All adults working with children or young people have a legal responsibility to protect them; these responsibilities are outlined in child protection laws. As outlined in the children’s act 1989 the welfare of the child is paramount, this act gives guidelines for schools, local authorities and courts which they must adhere to in order to protect children.
Within a school, there should be a designated senior member of staff with specific responsibilities for child protection, they will also be aware of which children are on the child protection register and any other agencies involved with the child. The designated person should know the boundaries of confidentiality and full training in relation to child protection enabling them to give advice and guide other colleagues when needed who are unfamiliar with the child protection process. Guidelines recommend each designated person should not be responsible for more than 250 pupils. However, due to staffing restrictions larger setting may have more than one designated officer but this can cause additional issues for example accountability and understanding of roles.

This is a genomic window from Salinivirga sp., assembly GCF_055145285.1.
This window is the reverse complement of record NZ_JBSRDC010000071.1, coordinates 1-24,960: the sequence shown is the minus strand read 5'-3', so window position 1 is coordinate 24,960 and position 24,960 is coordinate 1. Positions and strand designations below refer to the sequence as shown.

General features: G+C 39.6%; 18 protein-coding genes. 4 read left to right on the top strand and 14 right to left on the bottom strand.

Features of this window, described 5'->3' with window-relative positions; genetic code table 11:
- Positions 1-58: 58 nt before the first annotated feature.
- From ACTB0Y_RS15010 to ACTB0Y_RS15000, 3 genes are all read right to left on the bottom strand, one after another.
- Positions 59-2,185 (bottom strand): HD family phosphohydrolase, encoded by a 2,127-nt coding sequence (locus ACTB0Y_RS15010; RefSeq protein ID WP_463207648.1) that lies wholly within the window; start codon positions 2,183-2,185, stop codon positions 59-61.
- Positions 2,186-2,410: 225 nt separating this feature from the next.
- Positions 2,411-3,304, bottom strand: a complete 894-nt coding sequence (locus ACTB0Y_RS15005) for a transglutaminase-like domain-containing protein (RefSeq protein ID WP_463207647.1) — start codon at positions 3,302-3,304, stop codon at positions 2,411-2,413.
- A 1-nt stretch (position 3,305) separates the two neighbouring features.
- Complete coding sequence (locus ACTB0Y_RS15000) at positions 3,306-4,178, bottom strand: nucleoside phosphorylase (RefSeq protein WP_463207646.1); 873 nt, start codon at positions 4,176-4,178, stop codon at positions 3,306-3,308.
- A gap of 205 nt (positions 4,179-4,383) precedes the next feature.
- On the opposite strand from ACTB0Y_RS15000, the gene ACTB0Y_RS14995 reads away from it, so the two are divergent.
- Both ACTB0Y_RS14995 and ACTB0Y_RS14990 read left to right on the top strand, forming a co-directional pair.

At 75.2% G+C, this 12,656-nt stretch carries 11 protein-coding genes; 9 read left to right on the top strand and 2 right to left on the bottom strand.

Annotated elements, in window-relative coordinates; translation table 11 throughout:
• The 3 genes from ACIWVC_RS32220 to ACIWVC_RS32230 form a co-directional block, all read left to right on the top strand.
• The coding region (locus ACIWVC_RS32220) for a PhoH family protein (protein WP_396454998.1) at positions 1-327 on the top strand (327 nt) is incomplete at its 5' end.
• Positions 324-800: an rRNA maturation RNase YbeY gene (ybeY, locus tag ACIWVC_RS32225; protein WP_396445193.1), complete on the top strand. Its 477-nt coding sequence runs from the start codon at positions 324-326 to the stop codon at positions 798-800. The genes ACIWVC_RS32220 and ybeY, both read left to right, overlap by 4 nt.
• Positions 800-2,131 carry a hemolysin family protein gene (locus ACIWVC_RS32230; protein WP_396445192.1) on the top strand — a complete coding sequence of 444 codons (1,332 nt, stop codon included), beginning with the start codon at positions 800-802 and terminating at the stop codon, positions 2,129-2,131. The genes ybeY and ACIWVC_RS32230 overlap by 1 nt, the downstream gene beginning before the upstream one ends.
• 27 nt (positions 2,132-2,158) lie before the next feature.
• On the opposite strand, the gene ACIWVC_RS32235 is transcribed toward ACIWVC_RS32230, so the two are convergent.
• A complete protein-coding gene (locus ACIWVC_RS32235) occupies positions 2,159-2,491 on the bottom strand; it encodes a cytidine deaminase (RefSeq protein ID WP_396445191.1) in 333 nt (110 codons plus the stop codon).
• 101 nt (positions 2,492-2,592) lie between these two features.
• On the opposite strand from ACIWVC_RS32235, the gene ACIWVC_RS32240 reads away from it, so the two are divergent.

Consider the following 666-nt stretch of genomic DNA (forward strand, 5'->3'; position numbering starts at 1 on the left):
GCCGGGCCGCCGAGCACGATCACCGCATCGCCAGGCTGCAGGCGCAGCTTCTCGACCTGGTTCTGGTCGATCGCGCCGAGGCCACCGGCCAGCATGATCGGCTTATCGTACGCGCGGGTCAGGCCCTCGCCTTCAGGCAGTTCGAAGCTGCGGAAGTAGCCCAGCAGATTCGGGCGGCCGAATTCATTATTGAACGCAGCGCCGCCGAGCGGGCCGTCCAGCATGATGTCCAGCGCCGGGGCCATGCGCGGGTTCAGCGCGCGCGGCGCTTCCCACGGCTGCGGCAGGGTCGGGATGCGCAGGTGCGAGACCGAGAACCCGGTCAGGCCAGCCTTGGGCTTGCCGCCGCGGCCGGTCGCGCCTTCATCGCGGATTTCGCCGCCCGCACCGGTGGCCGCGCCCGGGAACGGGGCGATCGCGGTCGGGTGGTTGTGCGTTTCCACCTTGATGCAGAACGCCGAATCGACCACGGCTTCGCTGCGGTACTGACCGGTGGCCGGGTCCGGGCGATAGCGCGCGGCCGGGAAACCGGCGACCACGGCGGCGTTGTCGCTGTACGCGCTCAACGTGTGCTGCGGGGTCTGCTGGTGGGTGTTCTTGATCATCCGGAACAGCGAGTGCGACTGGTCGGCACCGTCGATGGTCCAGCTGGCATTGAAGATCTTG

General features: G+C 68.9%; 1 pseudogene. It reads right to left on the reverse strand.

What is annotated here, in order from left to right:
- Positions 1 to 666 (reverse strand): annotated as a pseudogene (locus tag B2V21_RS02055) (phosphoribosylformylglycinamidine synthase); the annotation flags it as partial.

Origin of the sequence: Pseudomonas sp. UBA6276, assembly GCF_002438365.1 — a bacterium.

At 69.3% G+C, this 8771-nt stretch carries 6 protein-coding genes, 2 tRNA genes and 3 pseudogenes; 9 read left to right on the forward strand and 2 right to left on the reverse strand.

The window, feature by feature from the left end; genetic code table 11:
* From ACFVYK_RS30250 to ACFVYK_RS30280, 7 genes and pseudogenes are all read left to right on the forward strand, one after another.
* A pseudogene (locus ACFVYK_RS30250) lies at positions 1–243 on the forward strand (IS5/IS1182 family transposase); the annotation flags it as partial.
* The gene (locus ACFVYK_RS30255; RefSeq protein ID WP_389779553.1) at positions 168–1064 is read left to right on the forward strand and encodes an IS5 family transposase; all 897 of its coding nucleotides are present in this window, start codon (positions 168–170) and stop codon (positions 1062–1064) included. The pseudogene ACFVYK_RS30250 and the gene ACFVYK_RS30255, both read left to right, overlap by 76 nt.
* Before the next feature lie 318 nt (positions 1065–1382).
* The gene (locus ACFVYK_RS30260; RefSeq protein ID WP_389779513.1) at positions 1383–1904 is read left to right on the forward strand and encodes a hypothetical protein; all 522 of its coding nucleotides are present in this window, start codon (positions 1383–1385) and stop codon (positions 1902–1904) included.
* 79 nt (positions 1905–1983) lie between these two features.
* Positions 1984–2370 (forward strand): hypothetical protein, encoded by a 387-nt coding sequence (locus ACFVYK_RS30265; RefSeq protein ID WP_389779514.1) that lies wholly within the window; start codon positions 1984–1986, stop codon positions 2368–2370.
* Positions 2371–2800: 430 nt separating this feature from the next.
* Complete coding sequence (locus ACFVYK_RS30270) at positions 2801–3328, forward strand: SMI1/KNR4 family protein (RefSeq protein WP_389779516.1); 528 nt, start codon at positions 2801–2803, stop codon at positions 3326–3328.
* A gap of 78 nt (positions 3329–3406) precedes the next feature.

Teachers and supporting staff within a school have a duty of care to their students by observing pupils. When caring for children attention should be noted of any changesstaff theory suggests early identification of abuse is paramount to protect children and young people. If a member of staff has any concerns that a child is at harm this must be reported to designated member of staff. Considering this, all members of staff need to ensure they are trained and familiar with policies such as safeguarding children and ensure as part of their role they remain up to date with key changes within legislation.
Policies should be available to parents as well this allows parents to understand the schools role in safeguarding